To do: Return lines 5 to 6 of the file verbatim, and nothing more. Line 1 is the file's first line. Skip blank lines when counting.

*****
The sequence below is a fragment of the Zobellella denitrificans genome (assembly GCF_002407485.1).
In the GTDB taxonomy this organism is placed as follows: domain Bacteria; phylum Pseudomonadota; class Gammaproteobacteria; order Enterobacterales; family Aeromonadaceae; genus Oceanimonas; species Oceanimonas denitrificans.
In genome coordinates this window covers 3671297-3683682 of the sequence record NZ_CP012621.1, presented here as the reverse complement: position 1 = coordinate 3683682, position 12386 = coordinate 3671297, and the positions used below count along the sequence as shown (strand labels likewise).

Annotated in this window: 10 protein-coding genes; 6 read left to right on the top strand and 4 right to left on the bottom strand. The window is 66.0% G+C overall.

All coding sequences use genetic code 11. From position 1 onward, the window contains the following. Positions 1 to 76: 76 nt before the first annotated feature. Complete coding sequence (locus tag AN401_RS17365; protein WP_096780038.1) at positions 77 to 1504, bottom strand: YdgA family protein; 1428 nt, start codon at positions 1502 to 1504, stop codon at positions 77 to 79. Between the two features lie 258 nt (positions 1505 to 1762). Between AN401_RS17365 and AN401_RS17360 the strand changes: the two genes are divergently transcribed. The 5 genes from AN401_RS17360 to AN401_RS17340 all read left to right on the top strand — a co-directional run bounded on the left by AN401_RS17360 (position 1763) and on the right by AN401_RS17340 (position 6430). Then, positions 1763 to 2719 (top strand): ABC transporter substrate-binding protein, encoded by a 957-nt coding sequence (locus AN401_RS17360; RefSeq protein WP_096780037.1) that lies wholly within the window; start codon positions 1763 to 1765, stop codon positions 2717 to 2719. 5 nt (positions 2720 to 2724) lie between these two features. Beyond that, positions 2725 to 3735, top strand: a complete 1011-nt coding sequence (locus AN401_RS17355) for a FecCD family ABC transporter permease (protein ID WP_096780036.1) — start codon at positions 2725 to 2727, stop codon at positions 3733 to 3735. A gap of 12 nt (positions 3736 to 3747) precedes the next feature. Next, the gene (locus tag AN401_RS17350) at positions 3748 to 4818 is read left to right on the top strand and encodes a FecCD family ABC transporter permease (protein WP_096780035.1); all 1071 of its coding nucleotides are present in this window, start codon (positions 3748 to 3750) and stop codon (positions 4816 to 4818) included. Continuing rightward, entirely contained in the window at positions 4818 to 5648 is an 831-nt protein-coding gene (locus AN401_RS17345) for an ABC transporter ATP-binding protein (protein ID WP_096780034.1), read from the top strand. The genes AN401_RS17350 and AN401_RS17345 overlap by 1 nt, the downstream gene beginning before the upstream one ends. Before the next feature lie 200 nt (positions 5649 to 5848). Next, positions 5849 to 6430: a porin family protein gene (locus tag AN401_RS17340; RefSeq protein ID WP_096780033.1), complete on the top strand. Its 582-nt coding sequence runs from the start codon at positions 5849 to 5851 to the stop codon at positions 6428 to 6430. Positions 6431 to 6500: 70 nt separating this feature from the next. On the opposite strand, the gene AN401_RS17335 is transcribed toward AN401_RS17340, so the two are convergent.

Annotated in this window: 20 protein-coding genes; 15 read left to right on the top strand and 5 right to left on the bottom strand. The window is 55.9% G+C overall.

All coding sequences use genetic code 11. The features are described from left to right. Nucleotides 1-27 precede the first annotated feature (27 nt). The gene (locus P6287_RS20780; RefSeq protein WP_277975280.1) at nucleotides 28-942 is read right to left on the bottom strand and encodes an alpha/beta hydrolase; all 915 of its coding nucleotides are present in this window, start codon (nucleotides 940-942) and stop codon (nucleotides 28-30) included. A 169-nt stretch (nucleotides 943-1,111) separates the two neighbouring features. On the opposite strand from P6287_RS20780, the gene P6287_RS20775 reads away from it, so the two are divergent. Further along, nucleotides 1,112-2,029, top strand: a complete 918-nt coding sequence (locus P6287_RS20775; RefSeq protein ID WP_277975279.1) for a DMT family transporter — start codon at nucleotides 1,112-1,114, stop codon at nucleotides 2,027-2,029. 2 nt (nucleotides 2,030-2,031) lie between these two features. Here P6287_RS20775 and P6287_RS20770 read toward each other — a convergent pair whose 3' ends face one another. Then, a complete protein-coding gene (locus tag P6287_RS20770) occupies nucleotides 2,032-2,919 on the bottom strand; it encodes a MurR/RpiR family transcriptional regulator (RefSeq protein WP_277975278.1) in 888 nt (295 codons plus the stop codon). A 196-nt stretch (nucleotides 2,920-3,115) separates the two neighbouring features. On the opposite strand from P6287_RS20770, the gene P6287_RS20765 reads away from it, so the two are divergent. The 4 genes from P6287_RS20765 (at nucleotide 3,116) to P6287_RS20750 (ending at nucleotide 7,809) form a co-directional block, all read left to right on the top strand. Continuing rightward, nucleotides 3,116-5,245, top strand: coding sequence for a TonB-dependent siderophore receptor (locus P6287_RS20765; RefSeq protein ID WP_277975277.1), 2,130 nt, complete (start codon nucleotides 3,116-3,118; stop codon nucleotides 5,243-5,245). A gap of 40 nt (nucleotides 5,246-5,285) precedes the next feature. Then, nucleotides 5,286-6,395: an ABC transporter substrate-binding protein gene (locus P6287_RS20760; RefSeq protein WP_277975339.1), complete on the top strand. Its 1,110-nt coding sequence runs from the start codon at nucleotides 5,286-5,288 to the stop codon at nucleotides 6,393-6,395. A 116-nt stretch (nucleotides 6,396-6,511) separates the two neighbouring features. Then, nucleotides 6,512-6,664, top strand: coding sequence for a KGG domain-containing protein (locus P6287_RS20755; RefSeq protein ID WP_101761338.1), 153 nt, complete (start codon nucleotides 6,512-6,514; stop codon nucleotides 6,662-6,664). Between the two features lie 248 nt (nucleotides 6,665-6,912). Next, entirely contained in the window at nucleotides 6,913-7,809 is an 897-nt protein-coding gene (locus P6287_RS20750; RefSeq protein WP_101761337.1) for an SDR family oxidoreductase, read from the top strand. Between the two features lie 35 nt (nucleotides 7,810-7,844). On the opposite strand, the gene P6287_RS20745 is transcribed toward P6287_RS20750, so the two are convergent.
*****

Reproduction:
All coding sequences use genetic code 11. From position 1 onward, the window contains the following. Positions 1 to 76: 76 nt before the first annotated feature. Complete coding sequence (locus tag AN401_RS17365; protein WP_096780038.1) at positions 77 to 1504, bottom strand: YdgA family protein; 1428 nt, start codon at positions 1502 to 1504, stop codon at positions 77 to 79. Between the two features lie 258 nt (positions 1505 to 1762). Between AN401_RS17365 and AN401_RS17360 the strand changes: the two genes are divergently transcribed. The 5 genes from AN401_RS17360 to AN401_RS17340 all read left to right on the top strand — a co-directional run bounded on the left by AN401_RS17360 (position 1763) and on the right by AN401_RS17340 (position 6430). Then, positions 1763 to 2719 (top strand): ABC transporter substrate-binding protein, encoded by a 957-nt coding sequence (locus AN401_RS17360; RefSeq protein WP_096780037.1) that lies wholly within the window; start codon positions 1763 to 1765, stop codon positions 2717 to 2719. 5 nt (positions 2720 to 2724) lie between these two features. Beyond that, positions 2725 to 3735, top strand: a complete 1011-nt coding sequence (locus AN401_RS17355) for a FecCD family ABC transporter permease (protein ID WP_096780036.1) — start codon at positions 2725 to 2727, stop codon at positions 3733 to 3735. A gap of 12 nt (positions 3736 to 3747) precedes the next feature. Next, the gene (locus tag AN401_RS17350) at positions 3748 to 4818 is read left to right on the top strand and encodes a FecCD family ABC transporter permease (protein WP_096780035.1); all 1071 of its coding nucleotides are present in this window, start codon (positions 3748 to 3750) and stop codon (positions 4816 to 4818) included. Continuing rightward, entirely contained in the window at positions 4818 to 5648 is an 831-nt protein-coding gene (locus AN401_RS17345) for an ABC transporter ATP-binding protein (protein ID WP_096780034.1), read from the top strand. The genes AN401_RS17350 and AN401_RS17345 overlap by 1 nt, the downstream gene beginning before the upstream one ends. Before the next feature lie 200 nt (positions 5649 to 5848). Next, positions 5849 to 6430: a porin family protein gene (locus tag AN401_RS17340; RefSeq protein ID WP_096780033.1), complete on the top strand. Its 582-nt coding sequence runs from the start codon at positions 5849 to 5851 to the stop codon at positions 6428 to 6430. Positions 6431 to 6500: 70 nt separating this feature from the next. On the opposite strand, the gene AN401_RS17335 is transcribed toward AN401_RS17340, so the two are convergent.

Annotated in this window: 20 protein-coding genes; 15 read left to right on the top strand and 5 right to left on the bottom strand. The window is 55.9% G+C overall.